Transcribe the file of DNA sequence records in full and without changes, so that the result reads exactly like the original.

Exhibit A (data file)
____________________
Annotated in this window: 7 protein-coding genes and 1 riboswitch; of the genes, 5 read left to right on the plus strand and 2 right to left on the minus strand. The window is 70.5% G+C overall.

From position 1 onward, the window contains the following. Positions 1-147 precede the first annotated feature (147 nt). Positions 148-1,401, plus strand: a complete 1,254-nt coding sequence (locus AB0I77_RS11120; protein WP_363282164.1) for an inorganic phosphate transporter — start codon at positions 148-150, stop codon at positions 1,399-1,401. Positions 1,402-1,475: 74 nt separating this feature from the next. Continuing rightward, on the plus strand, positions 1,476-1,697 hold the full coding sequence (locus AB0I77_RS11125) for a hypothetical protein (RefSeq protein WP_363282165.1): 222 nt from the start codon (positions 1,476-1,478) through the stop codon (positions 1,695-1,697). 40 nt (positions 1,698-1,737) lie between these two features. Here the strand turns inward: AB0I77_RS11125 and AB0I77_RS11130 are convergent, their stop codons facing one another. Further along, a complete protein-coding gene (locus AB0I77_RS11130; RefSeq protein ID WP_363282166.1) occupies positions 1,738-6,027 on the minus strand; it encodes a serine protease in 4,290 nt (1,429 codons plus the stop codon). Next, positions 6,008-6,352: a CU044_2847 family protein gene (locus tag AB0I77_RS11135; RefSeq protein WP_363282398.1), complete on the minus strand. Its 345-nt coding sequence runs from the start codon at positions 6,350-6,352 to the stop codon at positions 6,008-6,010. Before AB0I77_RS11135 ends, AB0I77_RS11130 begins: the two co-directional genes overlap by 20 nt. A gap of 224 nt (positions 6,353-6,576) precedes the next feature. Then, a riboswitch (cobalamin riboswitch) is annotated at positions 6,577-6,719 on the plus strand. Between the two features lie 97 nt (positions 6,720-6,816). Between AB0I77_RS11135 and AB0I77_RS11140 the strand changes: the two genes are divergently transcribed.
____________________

Annotated in this window: 7 protein-coding genes and 1 riboswitch; of the genes, 5 read left to right on the plus strand and 2 right to left on the minus strand. The window is 70.5% G+C overall.

From position 1 onward, the window contains the following. Positions 1-147 precede the first annotated feature (147 nt). Positions 148-1,401, plus strand: a complete 1,254-nt coding sequence (locus AB0I77_RS11120; protein WP_363282164.1) for an inorganic phosphate transporter — start codon at positions 148-150, stop codon at positions 1,399-1,401. Positions 1,402-1,475: 74 nt separating this feature from the next. Continuing rightward, on the plus strand, positions 1,476-1,697 hold the full coding sequence (locus AB0I77_RS11125) for a hypothetical protein (RefSeq protein WP_363282165.1): 222 nt from the start codon (positions 1,476-1,478) through the stop codon (positions 1,695-1,697). 40 nt (positions 1,698-1,737) lie between these two features. Here the strand turns inward: AB0I77_RS11125 and AB0I77_RS11130 are convergent, their stop codons facing one another. Further along, a complete protein-coding gene (locus AB0I77_RS11130; RefSeq protein ID WP_363282166.1) occupies positions 1,738-6,027 on the minus strand; it encodes a serine protease in 4,290 nt (1,429 codons plus the stop codon). Next, positions 6,008-6,352: a CU044_2847 family protein gene (locus tag AB0I77_RS11135; RefSeq protein WP_363282398.1), complete on the minus strand. Its 345-nt coding sequence runs from the start codon at positions 6,350-6,352 to the stop codon at positions 6,008-6,010. Before AB0I77_RS11135 ends, AB0I77_RS11130 begins: the two co-directional genes overlap by 20 nt. A gap of 224 nt (positions 6,353-6,576) precedes the next feature. Then, a riboswitch (cobalamin riboswitch) is annotated at positions 6,577-6,719 on the plus strand. Between the two features lie 97 nt (positions 6,720-6,816). Between AB0I77_RS11135 and AB0I77_RS11140 the strand changes: the two genes are divergently transcribed.